I enjoyed reading “Justice with Intent to Distribute: Pensacola Man Helped Through Program That Takes Lawyers to the Community,” by Nancy Kinnally (May 2018). The article highlighted the importance and need for pro bono programs like Justice on the Block and of attorneys, like Mr. Ellis, who give their time to these programs.
What the article did not mention, but somewhat alluded to, was the racial profiling that contributed to the arrest of Mr. Gaines. The article provides that Mr. Ellis explained he was “troubled by the basis of the traffic stop — an obscured tag — and the application of a statute that, if widely enforced, would ensnare many die-hard sports fans and college boosters.” Mr. Ellis even admitted that he was in violation of the law with a frame around his tag. But Mr. Ellis has never been stopped, and is unlikely to ever be stopped for such a violation, because he is white. And even if he was stopped, police officers likely would not have tried to search his car as they did Mr. Gaines.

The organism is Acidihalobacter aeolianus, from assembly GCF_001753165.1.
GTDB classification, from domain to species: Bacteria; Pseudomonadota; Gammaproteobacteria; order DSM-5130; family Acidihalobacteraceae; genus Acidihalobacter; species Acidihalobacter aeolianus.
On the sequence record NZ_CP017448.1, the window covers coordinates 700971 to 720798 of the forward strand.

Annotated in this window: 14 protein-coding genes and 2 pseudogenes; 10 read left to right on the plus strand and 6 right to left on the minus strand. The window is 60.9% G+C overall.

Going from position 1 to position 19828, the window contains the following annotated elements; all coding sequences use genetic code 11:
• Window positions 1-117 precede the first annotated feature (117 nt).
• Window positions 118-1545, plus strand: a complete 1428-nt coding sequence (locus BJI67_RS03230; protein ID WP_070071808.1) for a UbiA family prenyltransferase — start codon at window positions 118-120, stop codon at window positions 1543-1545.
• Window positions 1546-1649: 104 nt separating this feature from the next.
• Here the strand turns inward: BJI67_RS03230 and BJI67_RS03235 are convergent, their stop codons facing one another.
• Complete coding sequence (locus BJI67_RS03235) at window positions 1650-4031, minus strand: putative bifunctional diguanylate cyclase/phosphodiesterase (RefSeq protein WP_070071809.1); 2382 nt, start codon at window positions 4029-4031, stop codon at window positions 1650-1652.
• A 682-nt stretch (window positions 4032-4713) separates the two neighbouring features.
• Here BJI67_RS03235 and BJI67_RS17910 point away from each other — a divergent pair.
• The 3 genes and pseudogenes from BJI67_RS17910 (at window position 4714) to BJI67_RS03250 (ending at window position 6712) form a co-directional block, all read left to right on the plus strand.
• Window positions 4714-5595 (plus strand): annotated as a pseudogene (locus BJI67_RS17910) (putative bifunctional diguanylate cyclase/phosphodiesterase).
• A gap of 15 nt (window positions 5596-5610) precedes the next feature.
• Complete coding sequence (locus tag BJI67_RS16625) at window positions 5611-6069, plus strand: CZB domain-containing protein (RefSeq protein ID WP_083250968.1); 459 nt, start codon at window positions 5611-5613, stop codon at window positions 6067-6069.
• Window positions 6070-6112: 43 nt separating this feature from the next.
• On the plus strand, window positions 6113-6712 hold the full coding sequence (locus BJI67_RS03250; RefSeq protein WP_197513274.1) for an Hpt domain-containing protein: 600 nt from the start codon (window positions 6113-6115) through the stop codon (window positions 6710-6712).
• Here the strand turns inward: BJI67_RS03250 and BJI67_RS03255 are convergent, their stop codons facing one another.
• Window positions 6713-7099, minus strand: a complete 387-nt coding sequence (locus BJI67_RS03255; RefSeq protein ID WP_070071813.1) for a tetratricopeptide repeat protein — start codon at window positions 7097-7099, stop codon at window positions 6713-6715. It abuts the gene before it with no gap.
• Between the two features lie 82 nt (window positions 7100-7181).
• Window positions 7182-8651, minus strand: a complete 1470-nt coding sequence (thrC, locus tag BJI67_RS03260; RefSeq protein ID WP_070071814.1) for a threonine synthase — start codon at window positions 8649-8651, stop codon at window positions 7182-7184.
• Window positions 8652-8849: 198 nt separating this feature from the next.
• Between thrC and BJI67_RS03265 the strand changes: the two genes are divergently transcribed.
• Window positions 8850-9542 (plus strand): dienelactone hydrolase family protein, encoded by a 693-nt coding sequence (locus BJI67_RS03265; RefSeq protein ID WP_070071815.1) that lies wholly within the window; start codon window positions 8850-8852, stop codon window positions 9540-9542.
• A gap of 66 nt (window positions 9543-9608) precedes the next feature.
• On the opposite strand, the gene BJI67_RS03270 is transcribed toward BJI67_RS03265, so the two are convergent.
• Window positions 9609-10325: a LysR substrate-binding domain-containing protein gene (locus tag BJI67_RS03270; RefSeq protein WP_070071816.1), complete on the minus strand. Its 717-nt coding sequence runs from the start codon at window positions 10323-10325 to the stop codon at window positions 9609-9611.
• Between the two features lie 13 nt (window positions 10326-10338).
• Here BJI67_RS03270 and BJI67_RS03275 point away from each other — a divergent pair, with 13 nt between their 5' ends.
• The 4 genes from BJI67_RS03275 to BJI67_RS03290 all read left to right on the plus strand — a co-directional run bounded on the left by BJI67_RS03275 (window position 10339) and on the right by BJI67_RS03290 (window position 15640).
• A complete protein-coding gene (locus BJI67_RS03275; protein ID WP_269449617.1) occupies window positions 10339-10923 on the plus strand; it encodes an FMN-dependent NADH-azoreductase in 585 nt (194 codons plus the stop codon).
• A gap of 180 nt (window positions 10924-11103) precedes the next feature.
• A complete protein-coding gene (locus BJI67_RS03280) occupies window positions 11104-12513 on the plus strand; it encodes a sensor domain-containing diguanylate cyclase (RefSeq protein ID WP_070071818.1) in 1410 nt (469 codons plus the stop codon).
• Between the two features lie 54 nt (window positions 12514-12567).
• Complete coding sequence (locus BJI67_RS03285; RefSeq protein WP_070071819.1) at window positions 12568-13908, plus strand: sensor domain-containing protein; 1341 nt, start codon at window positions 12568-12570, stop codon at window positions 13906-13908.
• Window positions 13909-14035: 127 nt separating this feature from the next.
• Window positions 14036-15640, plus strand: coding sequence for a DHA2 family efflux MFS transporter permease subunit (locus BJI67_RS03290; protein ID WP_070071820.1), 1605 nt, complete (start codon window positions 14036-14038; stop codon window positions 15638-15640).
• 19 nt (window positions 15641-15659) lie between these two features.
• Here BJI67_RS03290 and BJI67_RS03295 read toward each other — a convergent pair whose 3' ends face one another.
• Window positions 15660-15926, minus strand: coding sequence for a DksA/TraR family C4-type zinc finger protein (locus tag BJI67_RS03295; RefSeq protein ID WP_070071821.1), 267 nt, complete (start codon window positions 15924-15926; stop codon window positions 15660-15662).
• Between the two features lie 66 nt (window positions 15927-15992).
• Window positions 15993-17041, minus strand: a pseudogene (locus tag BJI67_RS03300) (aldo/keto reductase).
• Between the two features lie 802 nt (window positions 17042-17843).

Police records have shown that white drivers are less likely to have their cars searched at traffic stops, even though they are more likely than black drivers to have drugs. Mr. Gaines was guilty of nothing other than driving while black. To fail to explicitly address or explore how race may have played a role in the stop and search of Mr. Gaines’ vehicle is to further the injustice he experienced.
As lawyers, we have an obligation to acknowledge inequalities in the law and the criminal justice system. It is a disservice, therefore, to talk in circles around important issues and ignore the racial bias that Mr. Gaines experienced.
Amrita Singh, Washington, D.C.